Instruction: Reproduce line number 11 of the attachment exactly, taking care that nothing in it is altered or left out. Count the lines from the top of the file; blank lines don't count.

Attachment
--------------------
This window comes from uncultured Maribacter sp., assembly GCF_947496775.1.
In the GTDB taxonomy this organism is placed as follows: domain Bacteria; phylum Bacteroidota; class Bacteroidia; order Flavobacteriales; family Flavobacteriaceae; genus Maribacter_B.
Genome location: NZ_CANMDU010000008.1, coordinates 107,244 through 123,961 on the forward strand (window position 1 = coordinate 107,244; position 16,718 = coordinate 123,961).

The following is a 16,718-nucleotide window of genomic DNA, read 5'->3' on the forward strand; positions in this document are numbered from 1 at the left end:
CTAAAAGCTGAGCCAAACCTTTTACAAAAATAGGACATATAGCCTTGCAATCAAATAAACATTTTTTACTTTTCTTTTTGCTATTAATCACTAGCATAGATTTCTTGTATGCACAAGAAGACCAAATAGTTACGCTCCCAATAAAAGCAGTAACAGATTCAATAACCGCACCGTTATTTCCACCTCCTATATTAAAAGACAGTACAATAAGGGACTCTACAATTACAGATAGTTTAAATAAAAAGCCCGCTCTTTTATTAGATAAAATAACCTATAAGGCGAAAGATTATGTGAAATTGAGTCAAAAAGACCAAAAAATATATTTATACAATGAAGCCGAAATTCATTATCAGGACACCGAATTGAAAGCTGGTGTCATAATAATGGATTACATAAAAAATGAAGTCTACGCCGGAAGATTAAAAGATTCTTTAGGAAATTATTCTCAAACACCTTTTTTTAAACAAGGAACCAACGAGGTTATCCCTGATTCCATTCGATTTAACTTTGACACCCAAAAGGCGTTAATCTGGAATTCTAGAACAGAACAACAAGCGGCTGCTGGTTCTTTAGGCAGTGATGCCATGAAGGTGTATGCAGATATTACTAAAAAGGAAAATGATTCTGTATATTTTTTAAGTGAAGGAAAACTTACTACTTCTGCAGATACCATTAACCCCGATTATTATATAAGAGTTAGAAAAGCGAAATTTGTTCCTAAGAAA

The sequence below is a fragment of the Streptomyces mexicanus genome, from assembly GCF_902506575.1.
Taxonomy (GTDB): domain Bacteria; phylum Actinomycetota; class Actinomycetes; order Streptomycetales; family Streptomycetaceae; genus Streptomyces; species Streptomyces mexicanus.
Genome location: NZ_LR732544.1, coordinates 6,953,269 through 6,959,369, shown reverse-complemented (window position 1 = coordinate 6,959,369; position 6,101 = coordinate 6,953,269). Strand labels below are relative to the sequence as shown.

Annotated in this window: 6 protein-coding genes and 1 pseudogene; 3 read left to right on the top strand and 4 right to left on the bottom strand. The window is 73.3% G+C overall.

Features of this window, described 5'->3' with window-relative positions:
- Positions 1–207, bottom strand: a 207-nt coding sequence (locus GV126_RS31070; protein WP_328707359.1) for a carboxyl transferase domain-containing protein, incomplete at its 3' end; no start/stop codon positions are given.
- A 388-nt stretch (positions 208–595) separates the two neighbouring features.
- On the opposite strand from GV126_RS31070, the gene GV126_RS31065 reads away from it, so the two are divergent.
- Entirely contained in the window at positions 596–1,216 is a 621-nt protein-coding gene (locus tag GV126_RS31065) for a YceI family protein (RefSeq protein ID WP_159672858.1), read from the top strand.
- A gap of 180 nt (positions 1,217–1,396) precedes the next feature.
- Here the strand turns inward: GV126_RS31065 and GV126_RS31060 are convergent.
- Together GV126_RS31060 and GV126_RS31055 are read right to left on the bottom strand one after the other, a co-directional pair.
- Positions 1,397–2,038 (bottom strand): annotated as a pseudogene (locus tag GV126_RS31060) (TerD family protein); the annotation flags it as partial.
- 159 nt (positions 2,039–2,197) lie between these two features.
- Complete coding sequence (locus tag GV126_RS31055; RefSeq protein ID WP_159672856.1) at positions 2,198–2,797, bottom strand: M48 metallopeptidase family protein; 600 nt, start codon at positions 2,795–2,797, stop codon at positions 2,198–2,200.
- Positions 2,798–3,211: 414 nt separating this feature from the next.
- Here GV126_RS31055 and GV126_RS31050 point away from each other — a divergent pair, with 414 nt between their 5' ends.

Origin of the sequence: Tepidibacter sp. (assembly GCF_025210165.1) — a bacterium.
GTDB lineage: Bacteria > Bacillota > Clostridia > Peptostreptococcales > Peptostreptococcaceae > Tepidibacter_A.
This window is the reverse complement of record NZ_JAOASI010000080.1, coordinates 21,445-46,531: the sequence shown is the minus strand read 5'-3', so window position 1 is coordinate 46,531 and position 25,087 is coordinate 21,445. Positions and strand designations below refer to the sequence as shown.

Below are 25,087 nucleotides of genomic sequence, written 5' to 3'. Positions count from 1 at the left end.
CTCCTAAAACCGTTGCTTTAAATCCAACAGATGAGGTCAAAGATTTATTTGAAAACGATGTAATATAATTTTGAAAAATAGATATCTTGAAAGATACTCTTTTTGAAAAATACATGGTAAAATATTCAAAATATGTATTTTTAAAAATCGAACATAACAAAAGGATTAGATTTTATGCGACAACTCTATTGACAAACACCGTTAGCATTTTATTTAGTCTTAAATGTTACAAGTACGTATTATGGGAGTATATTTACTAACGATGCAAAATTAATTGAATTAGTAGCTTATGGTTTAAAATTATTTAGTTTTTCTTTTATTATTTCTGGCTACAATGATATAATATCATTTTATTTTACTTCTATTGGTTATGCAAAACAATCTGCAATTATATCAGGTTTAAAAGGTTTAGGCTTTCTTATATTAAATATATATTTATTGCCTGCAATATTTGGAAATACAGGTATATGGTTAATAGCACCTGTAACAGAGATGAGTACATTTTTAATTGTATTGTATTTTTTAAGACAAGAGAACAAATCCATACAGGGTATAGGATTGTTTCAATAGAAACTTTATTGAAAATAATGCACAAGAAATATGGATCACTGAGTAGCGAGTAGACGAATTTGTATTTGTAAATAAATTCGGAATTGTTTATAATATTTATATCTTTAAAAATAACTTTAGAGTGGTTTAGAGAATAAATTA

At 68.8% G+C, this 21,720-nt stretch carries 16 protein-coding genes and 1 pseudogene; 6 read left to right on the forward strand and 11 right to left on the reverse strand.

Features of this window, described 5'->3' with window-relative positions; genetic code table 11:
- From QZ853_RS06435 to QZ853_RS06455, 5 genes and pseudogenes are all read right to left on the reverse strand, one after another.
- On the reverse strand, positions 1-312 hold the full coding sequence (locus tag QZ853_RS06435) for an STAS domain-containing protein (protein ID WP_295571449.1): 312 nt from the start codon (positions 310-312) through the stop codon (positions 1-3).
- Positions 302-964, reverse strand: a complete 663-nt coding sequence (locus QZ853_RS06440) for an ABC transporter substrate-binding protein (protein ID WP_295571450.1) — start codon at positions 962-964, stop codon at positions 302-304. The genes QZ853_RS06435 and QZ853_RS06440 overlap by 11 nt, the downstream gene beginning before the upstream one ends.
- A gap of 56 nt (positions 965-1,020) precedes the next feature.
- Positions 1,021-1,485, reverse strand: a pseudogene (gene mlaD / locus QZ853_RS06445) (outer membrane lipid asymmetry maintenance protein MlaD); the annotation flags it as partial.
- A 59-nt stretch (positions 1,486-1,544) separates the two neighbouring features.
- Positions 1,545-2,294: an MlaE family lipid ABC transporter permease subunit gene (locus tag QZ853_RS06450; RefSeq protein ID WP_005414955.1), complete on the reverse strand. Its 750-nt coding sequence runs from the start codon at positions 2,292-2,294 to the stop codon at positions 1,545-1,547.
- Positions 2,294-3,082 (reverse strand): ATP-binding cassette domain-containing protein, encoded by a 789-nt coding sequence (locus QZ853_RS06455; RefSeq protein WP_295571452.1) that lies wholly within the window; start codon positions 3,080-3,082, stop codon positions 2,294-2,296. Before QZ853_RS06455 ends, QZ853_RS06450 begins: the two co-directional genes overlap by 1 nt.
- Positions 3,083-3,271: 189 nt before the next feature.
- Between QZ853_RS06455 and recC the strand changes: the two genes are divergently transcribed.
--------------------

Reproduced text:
- Positions 1–207, bottom strand: a 207-nt coding sequence (locus GV126_RS31070; protein WP_328707359.1) for a carboxyl transferase domain-containing protein, incomplete at its 3' end; no start/stop codon positions are given.